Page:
Bomba y Plena
Definition of Style
These two distinct styles developed side by side in the coastal lowlands of Puerto Rico, which was colonized by the Spanish beginning in the sixteenth century. Puerto Rico and the other Caribbean islands developed unique musical traditions that often combined Spanish language and song forms with African-derived instrumentation and rhythms. Bomba, more African-derived than plena, is frequently performed by groups of individuals and couples who sing call-and-response figures to the accompaniment of drums and percussion instruments. Plena, on the other hand, is a song form performed by accompanied singers and typically features satirical, narrative lyrics that describe an individual or an auspicious event.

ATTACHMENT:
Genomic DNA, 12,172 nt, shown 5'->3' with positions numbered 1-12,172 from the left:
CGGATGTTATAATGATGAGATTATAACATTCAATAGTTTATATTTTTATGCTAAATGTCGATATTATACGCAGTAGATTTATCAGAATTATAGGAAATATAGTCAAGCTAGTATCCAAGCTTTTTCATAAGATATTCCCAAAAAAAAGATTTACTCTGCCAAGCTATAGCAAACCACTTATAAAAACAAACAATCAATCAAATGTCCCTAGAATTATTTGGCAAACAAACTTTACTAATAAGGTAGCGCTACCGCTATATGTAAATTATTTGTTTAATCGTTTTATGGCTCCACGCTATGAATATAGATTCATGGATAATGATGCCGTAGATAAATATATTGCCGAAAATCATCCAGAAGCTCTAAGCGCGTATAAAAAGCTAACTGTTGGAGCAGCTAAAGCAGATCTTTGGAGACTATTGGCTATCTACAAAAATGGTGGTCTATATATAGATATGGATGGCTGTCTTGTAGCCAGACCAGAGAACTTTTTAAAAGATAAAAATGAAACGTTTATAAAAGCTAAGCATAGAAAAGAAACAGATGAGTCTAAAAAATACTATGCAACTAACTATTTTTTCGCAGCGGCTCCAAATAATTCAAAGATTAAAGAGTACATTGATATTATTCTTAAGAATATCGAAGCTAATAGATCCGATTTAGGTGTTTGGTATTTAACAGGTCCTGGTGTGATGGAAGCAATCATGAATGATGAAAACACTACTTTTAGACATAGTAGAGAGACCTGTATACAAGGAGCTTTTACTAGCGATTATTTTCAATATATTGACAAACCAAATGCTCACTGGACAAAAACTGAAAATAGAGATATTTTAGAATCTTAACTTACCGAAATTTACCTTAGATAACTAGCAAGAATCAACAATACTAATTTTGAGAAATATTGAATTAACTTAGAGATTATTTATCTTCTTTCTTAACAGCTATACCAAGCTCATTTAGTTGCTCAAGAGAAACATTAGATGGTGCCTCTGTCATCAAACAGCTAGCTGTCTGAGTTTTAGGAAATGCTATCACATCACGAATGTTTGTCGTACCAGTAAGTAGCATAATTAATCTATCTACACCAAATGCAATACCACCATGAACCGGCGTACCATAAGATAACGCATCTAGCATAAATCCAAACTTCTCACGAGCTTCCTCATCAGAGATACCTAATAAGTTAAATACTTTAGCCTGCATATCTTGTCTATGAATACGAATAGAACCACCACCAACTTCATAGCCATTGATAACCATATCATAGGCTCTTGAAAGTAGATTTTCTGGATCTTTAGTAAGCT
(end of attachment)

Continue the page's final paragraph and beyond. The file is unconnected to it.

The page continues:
"Tanta vanidad", Guateque. Africa in America (Corason MTCD 115/7)
Vega-Drouet, Hector. Historical and Ethnological Survey on Probable African Origins of the Puerto Rican Bomba, Including a Description of Santiago Apostol. Ph.D. diss., Wesleyan University, 1979.
McCoy, James. The Bomba and Aguinaldo of Puerto Rico as They Have Evolved from Indigenous, African and European Cultures. Ph.D. diss., Florida State University, 1968.
Thompson, Donald, and Annie F. Thompson. Music and Dance in Puerto Rico from the Age of Columbus to Modern Times: An Annotated Bibliography. Metuchen, N.J. : Scarecrow, 1991. Covers classical, folk and popular music; excellent on early historical sources.Selected Discography
Grupo Afro-Boricua. Bombazo (Blue Jackel BJAC #5027-2)
Cortijo, Rafael. Cortijo inmortal (Sony CD-80813)
Paracumbé. Puerto Rico también tiene... ¡tambó! (no label or number)